The system could be expanded with additional pumps to handle a $1.2-billion expansion and renovation project, announced on Aug. 1. The plan calls for expansions of two concourses, security lines, ticketing and baggage-claim areas and the main lobby and adding an on-site hotel.

That project, to take place over the next five to seven years, is planned to handle increased passenger traffic, which hit 12.3 million in the fiscal year ending June 30, up from the prior-year 11.2 million.

Airport officials are expected to name planning and design teams in the next year, a spokeswoman says.

The new system has to move the cooling water between the quarry and the terminal in a route that goes under Runway 2R/20L, its taxiway and a four-lane highway.

The runway crossing was a factor in the project timeline, as scheduled maintenance called for the runway to be closed for 60 days. Under that deadline, crews had to remove and replace a section of the pavement so the pipe could be laid, says Scott Terry, project director for Blakley.

That runway is only one of four at the airport, so traffic was diverted to the others during the maintenance period.

Though the project was announced in February 2015, it was June before all approvals were secured and contracts drawn up and signed. The design phase had to be completed in 60 days, so “it was a quick turn,” Terry says.

The team divided the project into three concurrent tasks: the quarry, the airfield and road crossings, and the condenser pumps.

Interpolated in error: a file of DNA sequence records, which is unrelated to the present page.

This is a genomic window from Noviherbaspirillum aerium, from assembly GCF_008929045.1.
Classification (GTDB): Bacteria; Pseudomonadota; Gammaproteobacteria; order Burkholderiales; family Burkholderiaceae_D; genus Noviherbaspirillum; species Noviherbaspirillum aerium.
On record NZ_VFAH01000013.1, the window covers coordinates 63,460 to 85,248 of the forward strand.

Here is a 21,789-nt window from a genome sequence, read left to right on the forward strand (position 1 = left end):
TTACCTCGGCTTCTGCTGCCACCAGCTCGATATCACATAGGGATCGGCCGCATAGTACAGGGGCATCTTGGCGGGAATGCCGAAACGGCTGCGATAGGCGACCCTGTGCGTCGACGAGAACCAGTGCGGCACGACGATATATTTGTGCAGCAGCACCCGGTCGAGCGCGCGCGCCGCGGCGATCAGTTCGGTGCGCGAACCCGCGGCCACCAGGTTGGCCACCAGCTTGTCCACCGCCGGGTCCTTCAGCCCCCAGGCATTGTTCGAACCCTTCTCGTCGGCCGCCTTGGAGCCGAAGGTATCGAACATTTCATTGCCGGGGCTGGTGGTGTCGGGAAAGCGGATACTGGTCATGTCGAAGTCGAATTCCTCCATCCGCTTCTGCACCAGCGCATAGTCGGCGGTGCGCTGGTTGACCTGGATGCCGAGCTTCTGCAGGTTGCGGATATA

“We had a good plan to get through the critical part of the work,” Terry says.

The water circulates through 20-in. HDPE pipe with 1.5-in. walls. Running alongside it for part of the run, a 4-in.-dia pipe moves water from the quarry to the terminal for landscape irrigation.

The top of the circulating pipe is at least 3 ft below the surface for geothermal insulation, “but the trench depth varied from 6 feet to 9 feet to provide the required 36-inch coverage and avoid utilities,” Terry says.

“Every piece of pipe trench was dug with a rock trencher,” he says. “At 2 feet down or 4 feet down, it was solid rock.”

The runway segment was finished in 45 days, says Ryan Sisemore, Garver vice president. The team tunneled under the highway, installing a 36-in.-dia casing pipe to enclose the 50-ft-long sections of water pipe, he says.

The HDPE pipe was chosen for its 50-year life expectancy, although it can last “closer to 100 years,” he says. Its fuse-welded joints “are as strong as or stronger than the pipe itself.”

While the pipe includes a recycled component and was manufactured by Elizabethtown, Ky.-based WL Plastics, keeping the source nearby and saving on hauling costs, the team isn’t seeking LEED certification. Instead, the team is aiming for the Institute for Sustainable Infrastructure’s Envision Award.

Waddle expects the system to last for more than 50 years. The pumps are the only moving parts, and the solid stainless-steel lake plates are underwater and not exposed to the atmosphere, he said.

The project was partially funded by the U.S. Federal Aviation Administration’s Airport Improvement Program. Other U.S. airports that have received FAA funds for geothermal systems are South Bend (Ind.) Regional Airport, Duluth (Minn.) International Airport, Portland (Maine) International Jetport and Knox County (Maine) Regional Airport. All those are completed.